The Jensen was purchased from Dr Griffiths by Mr Ernest Stern of Pittsburgh, USA. Ernest Stern was a multi-faceted entrepreneur and movie theatre mogul who built up one of the largest private car collections in the USA, with around 400 cars by the time of his death in 1989. Stern had his own restoration team and the Jensen was one of the collection's first cars to be renovated. Restored between 1971 and 1973, it was kept thereafter in Ernest Stern's private museum at Irwin, Pennsylvania.
During the restoration, the ash frame was replaced, the chassis repaired as necessary, and the aluminium coachwork subject to a bare-metal repaint. The engine was enamelled but otherwise left untouched, as it was not yet run in. The interior was refurbished, although the leather seat facings, apart from the back of the rear seats, are believed to be original. The restoration is described in great detail in the Jensen's history file, based on discussions with members of the original restoration team in 2005.
Apparently, Ernest Stern never actually drove the Jensen, his main interest being in purchasing the cars and watching their restorations take place. It was however, taken on a trailer to Hershey and occasionally to Classic Car Club of America events by the restoration team.
On Ernest Stern's death in 1989, the collection was gradually disposed of, the Jensen being sold in 1996 to a dealer in Pennsylvania. The hood was renewed around this time and the Jensen was later sold at auction by Brooks at Carmel, California in August 2000. Soon afterwards it was purchased by Oldtimer Garage in Toffen, Switzerland. The Jensen was displayed on consignment in Fantasy Junction garage in California in 2001 and in Paradise Garage, London in 2001/3, finally arriving in Switzerland in 2003. The vendor purchased the Jensen from Oldtimer Garage in November 2004.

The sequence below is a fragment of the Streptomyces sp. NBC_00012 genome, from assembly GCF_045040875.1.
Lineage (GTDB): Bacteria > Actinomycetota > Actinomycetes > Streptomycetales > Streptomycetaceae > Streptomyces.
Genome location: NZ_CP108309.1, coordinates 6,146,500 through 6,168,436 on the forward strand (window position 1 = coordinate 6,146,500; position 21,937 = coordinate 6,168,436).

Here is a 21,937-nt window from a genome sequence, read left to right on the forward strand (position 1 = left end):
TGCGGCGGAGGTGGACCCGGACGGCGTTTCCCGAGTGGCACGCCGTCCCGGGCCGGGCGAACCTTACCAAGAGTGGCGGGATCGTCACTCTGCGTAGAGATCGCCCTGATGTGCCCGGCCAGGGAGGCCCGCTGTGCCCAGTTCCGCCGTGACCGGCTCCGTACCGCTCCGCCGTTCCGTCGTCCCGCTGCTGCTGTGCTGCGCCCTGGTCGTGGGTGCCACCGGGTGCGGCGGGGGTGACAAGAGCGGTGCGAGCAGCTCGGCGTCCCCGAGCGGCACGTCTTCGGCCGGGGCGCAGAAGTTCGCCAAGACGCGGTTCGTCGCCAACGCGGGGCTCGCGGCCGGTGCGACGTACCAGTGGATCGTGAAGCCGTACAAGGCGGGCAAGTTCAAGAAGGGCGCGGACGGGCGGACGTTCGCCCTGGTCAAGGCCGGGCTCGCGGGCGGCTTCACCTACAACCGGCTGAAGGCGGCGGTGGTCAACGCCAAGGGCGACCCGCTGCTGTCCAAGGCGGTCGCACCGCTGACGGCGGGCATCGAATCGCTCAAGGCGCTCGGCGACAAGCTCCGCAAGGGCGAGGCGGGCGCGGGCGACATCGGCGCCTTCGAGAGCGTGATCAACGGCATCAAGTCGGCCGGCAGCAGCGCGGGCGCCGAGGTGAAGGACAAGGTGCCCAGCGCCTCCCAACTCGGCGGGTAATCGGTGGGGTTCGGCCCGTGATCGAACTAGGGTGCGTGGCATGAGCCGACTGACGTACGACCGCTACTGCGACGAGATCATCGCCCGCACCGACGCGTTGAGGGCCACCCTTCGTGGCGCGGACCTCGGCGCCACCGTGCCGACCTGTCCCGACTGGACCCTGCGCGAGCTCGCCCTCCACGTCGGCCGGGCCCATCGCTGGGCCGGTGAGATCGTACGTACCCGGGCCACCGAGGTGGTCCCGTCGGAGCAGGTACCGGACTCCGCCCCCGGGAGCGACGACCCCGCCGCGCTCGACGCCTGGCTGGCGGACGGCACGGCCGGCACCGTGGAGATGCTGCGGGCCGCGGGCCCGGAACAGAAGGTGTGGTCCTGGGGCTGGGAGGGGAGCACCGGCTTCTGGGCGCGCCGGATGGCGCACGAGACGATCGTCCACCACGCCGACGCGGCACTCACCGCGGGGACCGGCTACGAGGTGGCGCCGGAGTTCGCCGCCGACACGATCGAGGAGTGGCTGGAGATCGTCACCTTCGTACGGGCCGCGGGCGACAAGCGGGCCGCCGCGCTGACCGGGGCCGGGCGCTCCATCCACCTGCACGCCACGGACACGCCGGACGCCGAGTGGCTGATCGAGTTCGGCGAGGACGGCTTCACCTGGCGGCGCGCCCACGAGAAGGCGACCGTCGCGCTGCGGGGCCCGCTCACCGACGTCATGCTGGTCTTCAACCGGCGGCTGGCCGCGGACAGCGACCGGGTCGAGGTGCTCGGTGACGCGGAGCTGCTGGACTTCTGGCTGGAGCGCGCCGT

The history of 'CAC 41' has been researched extensively during the current ownership and is documented within the history file. On acquisition, the Jensen was comprehensively re-commissioned for the road in the workshops of the Haynes International Motor Museum at Sparkford in Somerset, including overhaul of the king-pins and bushes, servicing of the brakes, rewiring and numerous other tasks, all the bills for which are on file.
Subsequently, the Jensen has been maintained exclusively by Frank Dale & Stepsons in London, the renowned Rolls-Royce and Bentley specialists. Work has included overhaul of the steering box and steering ball joints as well as regular servicing. Specialist maintenance, including a gearbox rebuild and reinstallation of an original-type, dual-ratio Columbia rear axle, has been undertaken by Belcher Engineering Limited.
New side-screens and tonneau covers were made up by Strong & Turton, located in Frank Dale's premises, a roll of the now obsolete hood material having been sourced from the USA. More recently, the same team re-carpeted the Jensen throughout to a high standard in dark brown with tan piping. The hood is in excellent condition, as is the hood bag, although a little faded. A roll of material, sufficient to make a new hood or hood bag if required in the future, is available by separate arrangement with the vendor.
The rear-view mirror has been relocated recently to its correct original position at the top of the screen, and an original-type windscreen bracket specially manufactured and installed at the base.
The engine is believed by the vendor to have covered fewer than 10,000 miles since 1955 and is said to be exceptionally quiet and smooth. With the original-type Columbia axle now reinstalled, the Jensen reportedly delivers effortless cruising. During the current ownership, 'CAC 41' has covered around 1,000 miles annually on average, while the recorded mileage of approximately 67,000 miles is believed by the vendor to be the total covered from new.
Bearing its original Warwickshire registration 'CAC 41', the Jensen comes with an original Jensen Instruction Book, records of its original and subsequent ownership, a portfolio of period photographs showing it in 1938 and subsequently, a detailed 8-page typed history of the car, all bills and expired MoTs during the current ownership, Swansea V5C document and MoT to November 2010.
The Jensen is also accompanied by various items of original 1938 RAC Rally memorabilia including a route book, instructions for the Blackpool driving tests, Rally flag, and a competitor's lapel badge and plaque. Also included is a replica RAC Rally sign and flagpole, together with mounting brackets, and copies of relevant issues of the Autocar, Motor and Motor Sport featuring the Jensen.
This car represents an extremely rare opportunity to acquire one of the most beautiful pre-war tourers, having an outstanding provenance and impeccable service history during the current ownership.